Suman Sorg, an architect retained by Howard for its renovation project, said it was a challenge to lay out rooms in the 12-foot-wide town houses so that beds and sofas would fit. But all of them have two bedrooms, a modern kitchen, a first floor powder room and a high-tech wiring system to each room connected to fiberoptic cable installed in the alley by Bell Atlantic, the Howard/Fannie Mae venture's technology partner. The wiring system gives homeowners high-speed access to university computers and the Internet.

The low price of the narrow town houses -- $89,500 -- makes them available to college instructors and support staff members, said Hassan Minor Jr., a university vice president.

EMPLOYEES can make a down payment as low as 3 percent because Howard gives them a 7 percent subsidy. The university also gives the subsidy to policemen, firefighters and teachers in District of Columbia schools who are willing to live in the homes for five years.

Fannie Mae is making below market rate 30-year financing at 5.9 percent available to new Le Droit Park homeowners by purchasing special mortgage revenue bonds issued by the District of Columbia Housing Finance Agency.

Ms. Sorg, the architect, said the the new homes the university will build in the Le Droit Park neighborhood will have the same exterior features as houses she is designing for a project in Georgetown that will sell for $750,000 to $1.4 million.

One major reason for the low price of the renovated houses is that it only reflects the cost of rehabilitating the properties. Howard University is writing off its cost to acquire and carry the properties to attract the families needed to bring new life to the community, Dr. Minor said. In addition, design, construction and management costs are lower because Fannie Mae made low-cost flexible financing available to the university.

From the beginning, Howard University and Le Droit Park have been inextricably bound. In 1873, six years after Howard University was founded primarily to educate young blacks, Amzi L. Barber, a university trustee, resigned his post and purchased 40 acres from the university.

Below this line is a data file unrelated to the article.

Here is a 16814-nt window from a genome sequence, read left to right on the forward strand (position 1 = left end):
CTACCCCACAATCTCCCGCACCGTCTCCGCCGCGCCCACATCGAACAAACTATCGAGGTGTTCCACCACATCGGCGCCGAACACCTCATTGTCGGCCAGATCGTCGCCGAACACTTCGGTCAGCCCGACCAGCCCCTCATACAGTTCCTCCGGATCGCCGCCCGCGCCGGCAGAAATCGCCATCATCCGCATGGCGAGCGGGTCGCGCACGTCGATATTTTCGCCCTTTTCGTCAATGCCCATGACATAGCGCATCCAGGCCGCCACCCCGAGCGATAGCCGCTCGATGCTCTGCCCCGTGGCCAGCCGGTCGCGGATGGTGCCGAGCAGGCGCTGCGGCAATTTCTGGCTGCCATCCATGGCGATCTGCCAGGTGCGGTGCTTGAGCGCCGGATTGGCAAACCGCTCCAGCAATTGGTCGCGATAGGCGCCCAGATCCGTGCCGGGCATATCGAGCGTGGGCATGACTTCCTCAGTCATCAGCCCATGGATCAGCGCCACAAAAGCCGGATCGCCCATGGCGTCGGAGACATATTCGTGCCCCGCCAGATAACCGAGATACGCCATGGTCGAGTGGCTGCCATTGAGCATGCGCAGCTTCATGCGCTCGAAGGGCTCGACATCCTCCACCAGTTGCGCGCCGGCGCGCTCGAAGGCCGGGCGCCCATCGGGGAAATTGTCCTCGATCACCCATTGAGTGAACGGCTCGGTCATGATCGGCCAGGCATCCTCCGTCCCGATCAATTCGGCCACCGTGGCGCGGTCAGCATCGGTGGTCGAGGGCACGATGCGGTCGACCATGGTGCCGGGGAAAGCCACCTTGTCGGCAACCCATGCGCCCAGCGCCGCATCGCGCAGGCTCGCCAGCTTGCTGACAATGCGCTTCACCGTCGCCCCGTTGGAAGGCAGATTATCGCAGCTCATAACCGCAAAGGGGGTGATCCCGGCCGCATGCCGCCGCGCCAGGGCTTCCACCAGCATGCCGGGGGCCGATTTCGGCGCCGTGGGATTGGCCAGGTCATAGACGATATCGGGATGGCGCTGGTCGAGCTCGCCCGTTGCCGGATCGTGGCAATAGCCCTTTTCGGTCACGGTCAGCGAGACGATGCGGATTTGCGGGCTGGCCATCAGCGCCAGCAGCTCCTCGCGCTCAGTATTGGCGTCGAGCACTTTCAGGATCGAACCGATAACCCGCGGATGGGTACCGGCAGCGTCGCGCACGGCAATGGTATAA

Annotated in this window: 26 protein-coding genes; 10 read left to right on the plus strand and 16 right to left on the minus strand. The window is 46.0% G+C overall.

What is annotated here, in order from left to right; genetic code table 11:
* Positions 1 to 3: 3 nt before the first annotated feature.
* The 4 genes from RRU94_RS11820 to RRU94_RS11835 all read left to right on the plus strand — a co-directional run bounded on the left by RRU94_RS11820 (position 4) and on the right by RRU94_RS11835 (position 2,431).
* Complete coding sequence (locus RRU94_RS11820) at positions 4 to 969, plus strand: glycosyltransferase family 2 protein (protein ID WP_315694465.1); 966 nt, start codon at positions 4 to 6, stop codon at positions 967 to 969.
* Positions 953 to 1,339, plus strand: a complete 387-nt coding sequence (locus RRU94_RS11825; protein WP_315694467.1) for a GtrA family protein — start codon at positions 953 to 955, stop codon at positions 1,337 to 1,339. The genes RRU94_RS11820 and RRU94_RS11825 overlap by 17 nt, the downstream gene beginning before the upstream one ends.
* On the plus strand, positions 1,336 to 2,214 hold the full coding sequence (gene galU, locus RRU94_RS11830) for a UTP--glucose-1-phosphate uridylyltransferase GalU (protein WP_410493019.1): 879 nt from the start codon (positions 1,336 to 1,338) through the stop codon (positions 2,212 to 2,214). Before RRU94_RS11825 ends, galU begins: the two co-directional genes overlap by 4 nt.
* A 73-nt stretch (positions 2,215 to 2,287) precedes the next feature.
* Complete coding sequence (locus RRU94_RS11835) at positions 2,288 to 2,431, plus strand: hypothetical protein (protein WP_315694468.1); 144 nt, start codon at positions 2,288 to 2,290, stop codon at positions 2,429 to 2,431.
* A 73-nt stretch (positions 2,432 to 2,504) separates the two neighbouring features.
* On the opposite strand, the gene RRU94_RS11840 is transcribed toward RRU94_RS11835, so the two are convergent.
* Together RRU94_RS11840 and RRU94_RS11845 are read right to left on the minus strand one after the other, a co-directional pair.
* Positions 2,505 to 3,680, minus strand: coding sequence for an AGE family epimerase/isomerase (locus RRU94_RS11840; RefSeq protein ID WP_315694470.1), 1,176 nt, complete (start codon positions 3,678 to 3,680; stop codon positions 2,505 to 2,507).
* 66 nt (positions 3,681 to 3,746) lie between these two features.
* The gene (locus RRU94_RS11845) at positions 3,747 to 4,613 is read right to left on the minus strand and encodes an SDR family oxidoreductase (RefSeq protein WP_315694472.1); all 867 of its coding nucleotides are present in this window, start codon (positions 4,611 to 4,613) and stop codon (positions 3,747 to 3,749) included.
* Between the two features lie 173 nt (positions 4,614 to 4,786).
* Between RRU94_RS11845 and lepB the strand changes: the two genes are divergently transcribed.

He hired James H. McGill, an architect and engraver, to develop a subdivision he named Le Droit Park (after the given name of his father-in-law, Le Droit Langdon). The whites-only subdivision emphasized seclusion, fine houses and proximity to downtown Washington. A brick and iron fence was installed at the front of Le Droit Park and a high board fence was built to separate it from a black settlement called Howard Town.

By 1877, 41 new houses, all designed by McGill, had been built, using a number of styles, including Italian villa, Gothic Revival, Queen Anne, Second Empire and Italianate. A number of these homes are still in existence.

Nearby black residents soon tired of walking around the gated community. In July 1888, they tore down the board fence in protest, according to a brochure published by the District of Columbia Historic Preservation Office. By 1891, the fence was abandoned. Soon afterward, the district government took over the streets and opened them to public access and remaining lots were sold to speculators who began to develop Queen Anne row houses.

In 1893, a black barber in the Capitol moved his family to Le Droit Park. The next year a second couple, Robert Terrell, a Harvard-educated lawyer who was the first black municipal court judge in the district, and his wife, Mary, a foreign-languages teacher and women's activist, moved in.

Notable African Americans who made Le Droit Park their home in the first half of the century include Senator Edward Brooke of Massachusetts; Ralph Bunche, the United Nations official who was awarded the Nobel Peace Prize in 1950 for negotiating armistices between Israel and the Arab countries after the 1948 war; Gen. Benjamin O. Davis Sr., the nation's first black general, and Walter Washington, the first black mayor of Washington, who has lived at the same home on T Street since 1941.

GRAPHIC: Photo: Rehabilitated town houses on Oakdale Place. A 19th-century mansion in the Le Droit Park historic district. (Photographs by Michael Geissinger for The New York Times)
 
Map of Washington, D.C., highlighting LeDroit Park Historic District.